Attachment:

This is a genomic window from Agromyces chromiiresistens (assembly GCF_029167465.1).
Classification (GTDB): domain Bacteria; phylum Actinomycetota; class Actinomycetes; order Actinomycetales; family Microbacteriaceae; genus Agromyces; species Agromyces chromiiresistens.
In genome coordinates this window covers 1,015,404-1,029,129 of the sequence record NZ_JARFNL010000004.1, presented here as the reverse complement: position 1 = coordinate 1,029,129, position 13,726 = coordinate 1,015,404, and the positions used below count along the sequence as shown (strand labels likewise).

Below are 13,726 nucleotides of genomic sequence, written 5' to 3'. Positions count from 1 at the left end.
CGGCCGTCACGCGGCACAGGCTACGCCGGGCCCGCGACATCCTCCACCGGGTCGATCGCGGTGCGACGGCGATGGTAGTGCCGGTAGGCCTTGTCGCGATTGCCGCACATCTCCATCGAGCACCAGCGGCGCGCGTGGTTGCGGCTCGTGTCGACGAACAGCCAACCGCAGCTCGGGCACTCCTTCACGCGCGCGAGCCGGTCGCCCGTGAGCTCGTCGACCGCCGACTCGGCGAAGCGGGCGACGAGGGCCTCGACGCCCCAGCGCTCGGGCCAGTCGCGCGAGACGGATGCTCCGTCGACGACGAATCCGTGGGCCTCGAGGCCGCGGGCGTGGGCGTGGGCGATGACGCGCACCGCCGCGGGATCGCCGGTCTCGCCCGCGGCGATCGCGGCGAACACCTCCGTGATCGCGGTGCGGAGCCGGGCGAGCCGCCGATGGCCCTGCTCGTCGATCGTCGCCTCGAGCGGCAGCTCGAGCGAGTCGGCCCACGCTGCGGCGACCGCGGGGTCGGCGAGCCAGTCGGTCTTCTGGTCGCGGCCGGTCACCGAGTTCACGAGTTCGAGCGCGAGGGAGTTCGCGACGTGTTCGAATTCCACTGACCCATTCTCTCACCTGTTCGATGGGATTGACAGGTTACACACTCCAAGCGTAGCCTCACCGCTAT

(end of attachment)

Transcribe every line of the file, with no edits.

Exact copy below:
This is a genomic window from Agromyces chromiiresistens (assembly GCF_029167465.1).
Classification (GTDB): domain Bacteria; phylum Actinomycetota; class Actinomycetes; order Actinomycetales; family Microbacteriaceae; genus Agromyces; species Agromyces chromiiresistens.
In genome coordinates this window covers 1,015,404-1,029,129 of the sequence record NZ_JARFNL010000004.1, presented here as the reverse complement: position 1 = coordinate 1,029,129, position 13,726 = coordinate 1,015,404, and the positions used below count along the sequence as shown (strand labels likewise).

Below are 13,726 nucleotides of genomic sequence, written 5' to 3'. Positions count from 1 at the left end.
CGGCCGTCACGCGGCACAGGCTACGCCGGGCCCGCGACATCCTCCACCGGGTCGATCGCGGTGCGACGGCGATGGTAGTGCCGGTAGGCCTTGTCGCGATTGCCGCACATCTCCATCGAGCACCAGCGGCGCGCGTGGTTGCGGCTCGTGTCGACGAACAGCCAACCGCAGCTCGGGCACTCCTTCACGCGCGCGAGCCGGTCGCCCGTGAGCTCGTCGACCGCCGACTCGGCGAAGCGGGCGACGAGGGCCTCGACGCCCCAGCGCTCGGGCCAGTCGCGCGAGACGGATGCTCCGTCGACGACGAATCCGTGGGCCTCGAGGCCGCGGGCGTGGGCGTGGGCGATGACGCGCACCGCCGCGGGATCGCCGGTCTCGCCCGCGGCGATCGCGGCGAACACCTCCGTGATCGCGGTGCGGAGCCGGGCGAGCCGCCGATGGCCCTGCTCGTCGATCGTCGCCTCGAGCGGCAGCTCGAGCGAGTCGGCCCACGCTGCGGCGACCGCGGGGTCGGCGAGCCAGTCGGTCTTCTGGTCGCGGCCGGTCACCGAGTTCACGAGTTCGAGCGCGAGGGAGTTCGCGACGTGTTCGAATTCCACTGACCCATTCTCTCACCTGTTCGATGGGATTGACAGGTTACACACTCCAAGCGTAGCCTCACCGCTAT